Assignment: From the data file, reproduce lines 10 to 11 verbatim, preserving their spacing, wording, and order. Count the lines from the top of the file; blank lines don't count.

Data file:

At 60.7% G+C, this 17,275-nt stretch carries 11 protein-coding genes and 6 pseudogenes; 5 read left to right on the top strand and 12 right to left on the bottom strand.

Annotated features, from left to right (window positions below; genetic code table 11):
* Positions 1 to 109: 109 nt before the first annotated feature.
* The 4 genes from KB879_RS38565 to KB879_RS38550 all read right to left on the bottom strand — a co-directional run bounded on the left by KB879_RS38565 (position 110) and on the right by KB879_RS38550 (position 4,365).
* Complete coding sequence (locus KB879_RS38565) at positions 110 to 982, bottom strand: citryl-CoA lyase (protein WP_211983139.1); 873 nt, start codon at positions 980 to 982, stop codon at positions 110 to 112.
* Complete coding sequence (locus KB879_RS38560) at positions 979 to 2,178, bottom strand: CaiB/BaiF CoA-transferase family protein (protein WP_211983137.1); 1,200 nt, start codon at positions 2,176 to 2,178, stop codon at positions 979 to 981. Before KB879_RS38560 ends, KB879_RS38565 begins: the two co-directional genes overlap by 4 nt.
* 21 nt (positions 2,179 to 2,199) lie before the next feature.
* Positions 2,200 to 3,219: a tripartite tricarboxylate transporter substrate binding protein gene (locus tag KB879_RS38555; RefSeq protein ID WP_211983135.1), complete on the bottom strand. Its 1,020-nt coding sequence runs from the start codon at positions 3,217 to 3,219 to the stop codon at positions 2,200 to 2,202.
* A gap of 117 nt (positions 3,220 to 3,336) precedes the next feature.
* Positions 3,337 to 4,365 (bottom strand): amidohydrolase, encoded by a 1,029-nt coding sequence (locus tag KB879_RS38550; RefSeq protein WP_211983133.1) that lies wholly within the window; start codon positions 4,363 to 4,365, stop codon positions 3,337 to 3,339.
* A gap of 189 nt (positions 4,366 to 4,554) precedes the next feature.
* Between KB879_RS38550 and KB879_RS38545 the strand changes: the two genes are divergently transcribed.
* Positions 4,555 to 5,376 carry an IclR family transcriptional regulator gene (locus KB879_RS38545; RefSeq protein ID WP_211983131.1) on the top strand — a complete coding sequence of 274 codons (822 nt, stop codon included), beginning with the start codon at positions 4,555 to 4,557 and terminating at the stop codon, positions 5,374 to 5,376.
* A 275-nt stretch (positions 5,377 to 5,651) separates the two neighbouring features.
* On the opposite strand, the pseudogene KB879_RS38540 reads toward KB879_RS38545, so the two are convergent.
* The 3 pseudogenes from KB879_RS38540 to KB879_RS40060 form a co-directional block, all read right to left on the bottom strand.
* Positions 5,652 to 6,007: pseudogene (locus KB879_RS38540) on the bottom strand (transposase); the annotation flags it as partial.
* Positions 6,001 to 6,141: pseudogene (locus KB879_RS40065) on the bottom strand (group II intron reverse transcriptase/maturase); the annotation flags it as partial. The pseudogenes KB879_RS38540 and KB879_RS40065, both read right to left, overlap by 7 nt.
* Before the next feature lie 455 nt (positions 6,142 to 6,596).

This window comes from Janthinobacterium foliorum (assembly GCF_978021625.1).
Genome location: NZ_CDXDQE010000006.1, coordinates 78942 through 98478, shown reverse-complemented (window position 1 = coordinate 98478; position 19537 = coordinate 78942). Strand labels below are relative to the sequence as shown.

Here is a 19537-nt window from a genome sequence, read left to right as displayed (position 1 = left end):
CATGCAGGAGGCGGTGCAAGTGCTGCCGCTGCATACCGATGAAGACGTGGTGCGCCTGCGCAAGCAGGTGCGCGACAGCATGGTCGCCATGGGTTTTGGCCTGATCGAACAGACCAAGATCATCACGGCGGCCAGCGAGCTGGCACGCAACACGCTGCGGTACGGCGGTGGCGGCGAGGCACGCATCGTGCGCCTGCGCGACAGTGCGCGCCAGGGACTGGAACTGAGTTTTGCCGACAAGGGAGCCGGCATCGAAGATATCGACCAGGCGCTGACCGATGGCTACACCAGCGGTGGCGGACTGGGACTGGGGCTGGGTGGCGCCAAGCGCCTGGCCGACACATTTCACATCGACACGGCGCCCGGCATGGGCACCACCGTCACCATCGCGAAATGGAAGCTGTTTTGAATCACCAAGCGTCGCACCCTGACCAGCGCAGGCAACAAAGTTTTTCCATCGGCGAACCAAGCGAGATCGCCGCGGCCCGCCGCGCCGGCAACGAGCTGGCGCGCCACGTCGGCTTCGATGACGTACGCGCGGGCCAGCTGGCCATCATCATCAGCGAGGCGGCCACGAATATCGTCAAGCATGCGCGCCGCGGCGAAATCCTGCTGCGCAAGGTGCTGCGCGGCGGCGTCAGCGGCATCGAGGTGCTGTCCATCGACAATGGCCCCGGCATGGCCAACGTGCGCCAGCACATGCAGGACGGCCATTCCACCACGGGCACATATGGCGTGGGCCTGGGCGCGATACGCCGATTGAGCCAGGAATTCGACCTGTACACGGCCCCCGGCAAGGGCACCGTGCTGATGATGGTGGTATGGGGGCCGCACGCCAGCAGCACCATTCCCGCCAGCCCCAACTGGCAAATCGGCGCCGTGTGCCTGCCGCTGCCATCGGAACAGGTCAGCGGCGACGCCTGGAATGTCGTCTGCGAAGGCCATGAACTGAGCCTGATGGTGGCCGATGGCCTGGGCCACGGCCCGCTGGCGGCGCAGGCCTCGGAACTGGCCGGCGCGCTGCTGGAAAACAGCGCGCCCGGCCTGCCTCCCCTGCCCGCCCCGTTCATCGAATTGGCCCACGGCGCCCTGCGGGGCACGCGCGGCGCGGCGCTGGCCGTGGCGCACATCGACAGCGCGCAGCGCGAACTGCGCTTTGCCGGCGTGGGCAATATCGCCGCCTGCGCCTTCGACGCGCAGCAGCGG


* Positions 3,337 to 4,365 (bottom strand): amidohydrolase, encoded by a 1,029-nt coding sequence (locus tag KB879_RS38550; RefSeq protein WP_211983133.1) that lies wholly within the window; start codon positions 4,363 to 4,365, stop codon positions 3,337 to 3,339.
* A gap of 189 nt (positions 4,366 to 4,554) precedes the next feature.